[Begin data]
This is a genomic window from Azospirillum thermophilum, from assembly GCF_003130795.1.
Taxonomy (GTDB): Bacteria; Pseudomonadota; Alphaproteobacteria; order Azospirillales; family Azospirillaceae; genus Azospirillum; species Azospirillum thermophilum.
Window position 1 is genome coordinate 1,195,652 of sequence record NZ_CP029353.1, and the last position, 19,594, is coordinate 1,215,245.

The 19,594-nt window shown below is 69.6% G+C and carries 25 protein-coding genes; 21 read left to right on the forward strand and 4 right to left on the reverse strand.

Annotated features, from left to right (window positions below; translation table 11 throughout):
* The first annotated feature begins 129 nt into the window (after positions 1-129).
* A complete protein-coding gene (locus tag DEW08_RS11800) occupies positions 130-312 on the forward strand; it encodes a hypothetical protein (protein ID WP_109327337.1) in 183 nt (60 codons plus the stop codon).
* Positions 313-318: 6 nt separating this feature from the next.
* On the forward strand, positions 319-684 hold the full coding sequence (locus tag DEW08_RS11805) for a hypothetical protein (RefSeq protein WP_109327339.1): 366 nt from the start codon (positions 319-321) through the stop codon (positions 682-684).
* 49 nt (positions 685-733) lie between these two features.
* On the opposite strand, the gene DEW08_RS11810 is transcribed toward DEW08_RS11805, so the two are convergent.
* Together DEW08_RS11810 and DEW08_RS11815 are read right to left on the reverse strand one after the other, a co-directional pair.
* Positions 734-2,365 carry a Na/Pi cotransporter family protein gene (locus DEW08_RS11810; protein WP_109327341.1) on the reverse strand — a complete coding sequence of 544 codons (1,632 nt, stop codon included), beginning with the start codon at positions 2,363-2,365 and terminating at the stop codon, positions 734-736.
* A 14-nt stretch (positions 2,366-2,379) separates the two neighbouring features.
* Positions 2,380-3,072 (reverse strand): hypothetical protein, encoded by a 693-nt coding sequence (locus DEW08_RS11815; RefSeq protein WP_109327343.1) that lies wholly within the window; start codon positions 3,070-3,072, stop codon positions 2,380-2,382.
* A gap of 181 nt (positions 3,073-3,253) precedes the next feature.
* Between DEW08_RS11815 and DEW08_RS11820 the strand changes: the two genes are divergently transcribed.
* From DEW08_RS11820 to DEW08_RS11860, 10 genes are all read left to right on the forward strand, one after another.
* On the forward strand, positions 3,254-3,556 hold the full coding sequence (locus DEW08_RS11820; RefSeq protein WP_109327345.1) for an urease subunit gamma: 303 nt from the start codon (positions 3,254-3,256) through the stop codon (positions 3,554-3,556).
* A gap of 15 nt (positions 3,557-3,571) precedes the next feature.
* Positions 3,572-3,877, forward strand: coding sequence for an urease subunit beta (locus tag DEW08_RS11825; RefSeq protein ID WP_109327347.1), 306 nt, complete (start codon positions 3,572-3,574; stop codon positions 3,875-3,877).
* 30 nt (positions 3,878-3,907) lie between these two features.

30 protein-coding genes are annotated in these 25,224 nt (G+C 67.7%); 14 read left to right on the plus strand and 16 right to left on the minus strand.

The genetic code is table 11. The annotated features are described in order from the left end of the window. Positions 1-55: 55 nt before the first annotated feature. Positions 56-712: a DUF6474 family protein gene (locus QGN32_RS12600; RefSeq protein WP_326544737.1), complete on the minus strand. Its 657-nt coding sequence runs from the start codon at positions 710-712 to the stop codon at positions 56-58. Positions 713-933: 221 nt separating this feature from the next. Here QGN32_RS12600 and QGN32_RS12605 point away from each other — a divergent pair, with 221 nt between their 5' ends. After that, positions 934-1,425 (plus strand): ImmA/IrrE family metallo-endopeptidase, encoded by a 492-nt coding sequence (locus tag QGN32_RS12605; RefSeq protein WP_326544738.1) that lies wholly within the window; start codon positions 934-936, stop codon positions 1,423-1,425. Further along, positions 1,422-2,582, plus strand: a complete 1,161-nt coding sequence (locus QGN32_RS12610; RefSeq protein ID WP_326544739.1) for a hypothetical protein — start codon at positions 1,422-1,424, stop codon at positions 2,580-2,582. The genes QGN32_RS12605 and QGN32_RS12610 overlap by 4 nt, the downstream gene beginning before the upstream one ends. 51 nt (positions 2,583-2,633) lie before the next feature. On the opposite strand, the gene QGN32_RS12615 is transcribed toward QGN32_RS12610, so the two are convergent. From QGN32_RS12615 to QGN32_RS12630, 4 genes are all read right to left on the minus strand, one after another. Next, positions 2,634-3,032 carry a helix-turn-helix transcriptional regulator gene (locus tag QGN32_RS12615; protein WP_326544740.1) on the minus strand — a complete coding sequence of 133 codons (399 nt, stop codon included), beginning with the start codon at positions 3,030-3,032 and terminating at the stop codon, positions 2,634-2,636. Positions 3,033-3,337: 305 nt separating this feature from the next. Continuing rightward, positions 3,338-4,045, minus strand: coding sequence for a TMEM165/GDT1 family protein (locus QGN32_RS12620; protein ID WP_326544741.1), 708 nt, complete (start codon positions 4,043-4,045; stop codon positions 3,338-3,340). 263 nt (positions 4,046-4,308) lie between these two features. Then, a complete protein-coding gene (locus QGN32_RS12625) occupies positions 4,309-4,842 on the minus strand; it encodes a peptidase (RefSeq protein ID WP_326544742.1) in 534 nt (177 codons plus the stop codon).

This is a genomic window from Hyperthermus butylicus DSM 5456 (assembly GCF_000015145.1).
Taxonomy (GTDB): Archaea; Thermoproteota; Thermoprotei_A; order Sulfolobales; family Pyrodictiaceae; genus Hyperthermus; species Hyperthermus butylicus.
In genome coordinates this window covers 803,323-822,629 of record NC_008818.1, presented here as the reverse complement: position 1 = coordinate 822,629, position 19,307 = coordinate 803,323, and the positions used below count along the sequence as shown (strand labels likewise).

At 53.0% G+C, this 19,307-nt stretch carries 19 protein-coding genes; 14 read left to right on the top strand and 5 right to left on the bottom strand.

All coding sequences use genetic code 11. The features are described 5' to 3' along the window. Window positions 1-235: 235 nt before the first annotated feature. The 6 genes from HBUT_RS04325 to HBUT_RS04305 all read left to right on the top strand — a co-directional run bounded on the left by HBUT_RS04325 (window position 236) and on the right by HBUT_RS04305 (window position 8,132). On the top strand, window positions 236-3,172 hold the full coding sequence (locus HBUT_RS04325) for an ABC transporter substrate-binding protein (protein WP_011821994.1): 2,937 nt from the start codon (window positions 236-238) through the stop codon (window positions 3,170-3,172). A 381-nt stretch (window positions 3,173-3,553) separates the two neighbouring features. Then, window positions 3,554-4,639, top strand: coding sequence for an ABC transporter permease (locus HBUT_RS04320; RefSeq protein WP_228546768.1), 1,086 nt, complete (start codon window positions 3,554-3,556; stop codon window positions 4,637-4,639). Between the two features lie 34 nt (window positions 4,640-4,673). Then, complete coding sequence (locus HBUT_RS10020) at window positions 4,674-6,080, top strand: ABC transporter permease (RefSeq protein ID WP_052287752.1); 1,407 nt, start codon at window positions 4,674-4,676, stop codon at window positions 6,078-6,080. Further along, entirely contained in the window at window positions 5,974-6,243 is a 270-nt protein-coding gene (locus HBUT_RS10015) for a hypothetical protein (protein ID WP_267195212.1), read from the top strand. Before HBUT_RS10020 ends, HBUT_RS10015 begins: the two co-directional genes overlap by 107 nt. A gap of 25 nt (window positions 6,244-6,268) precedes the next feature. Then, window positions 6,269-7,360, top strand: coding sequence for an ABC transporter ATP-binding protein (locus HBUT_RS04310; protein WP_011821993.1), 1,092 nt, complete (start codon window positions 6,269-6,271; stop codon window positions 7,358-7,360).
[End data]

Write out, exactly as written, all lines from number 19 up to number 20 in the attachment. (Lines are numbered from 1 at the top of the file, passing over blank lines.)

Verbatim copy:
* On the forward strand, positions 3,254-3,556 hold the full coding sequence (locus DEW08_RS11820; RefSeq protein WP_109327345.1) for an urease subunit gamma: 303 nt from the start codon (positions 3,254-3,256) through the stop codon (positions 3,554-3,556).
* A gap of 15 nt (positions 3,557-3,571) precedes the next feature.